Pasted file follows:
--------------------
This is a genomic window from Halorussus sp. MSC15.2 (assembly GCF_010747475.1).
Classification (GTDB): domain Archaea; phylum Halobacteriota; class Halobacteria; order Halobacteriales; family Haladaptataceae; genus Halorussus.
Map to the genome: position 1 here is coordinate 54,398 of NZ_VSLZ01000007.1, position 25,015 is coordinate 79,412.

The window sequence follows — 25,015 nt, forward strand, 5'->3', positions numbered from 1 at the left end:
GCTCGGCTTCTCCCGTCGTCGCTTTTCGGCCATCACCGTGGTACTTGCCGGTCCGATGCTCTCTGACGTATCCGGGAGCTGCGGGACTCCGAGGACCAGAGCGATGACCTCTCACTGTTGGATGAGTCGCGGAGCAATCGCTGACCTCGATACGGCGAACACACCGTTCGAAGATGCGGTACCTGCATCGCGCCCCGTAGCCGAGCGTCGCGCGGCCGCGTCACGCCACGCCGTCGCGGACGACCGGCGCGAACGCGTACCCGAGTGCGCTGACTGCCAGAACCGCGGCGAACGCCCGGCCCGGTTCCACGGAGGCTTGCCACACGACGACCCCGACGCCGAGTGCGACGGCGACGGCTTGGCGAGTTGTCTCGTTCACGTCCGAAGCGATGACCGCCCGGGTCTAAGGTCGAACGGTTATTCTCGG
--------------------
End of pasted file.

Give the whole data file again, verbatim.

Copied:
This is a genomic window from Halorussus sp. MSC15.2 (assembly GCF_010747475.1).
Classification (GTDB): domain Archaea; phylum Halobacteriota; class Halobacteria; order Halobacteriales; family Haladaptataceae; genus Halorussus.
Map to the genome: position 1 here is coordinate 54,398 of NZ_VSLZ01000007.1, position 25,015 is coordinate 79,412.

The window sequence follows — 25,015 nt, forward strand, 5'->3', positions numbered from 1 at the left end:
GCTCGGCTTCTCCCGTCGTCGCTTTTCGGCCATCACCGTGGTACTTGCCGGTCCGATGCTCTCTGACGTATCCGGGAGCTGCGGGACTCCGAGGACCAGAGCGATGACCTCTCACTGTTGGATGAGTCGCGGAGCAATCGCTGACCTCGATACGGCGAACACACCGTTCGAAGATGCGGTACCTGCATCGCGCCCCGTAGCCGAGCGTCGCGCGGCCGCGTCACGCCACGCCGTCGCGGACGACCGGCGCGAACGCGTACCCGAGTGCGCTGACTGCCAGAACCGCGGCGAACGCCCGGCCCGGTTCCACGGAGGCTTGCCACACGACGACCCCGACGCCGAGTGCGACGGCGACGGCTTGGCGAGTTGTCTCGTTCACGTCCGAAGCGATGACCGCCCGGGTCTAAGGTCGAACGGTTATTCTCGG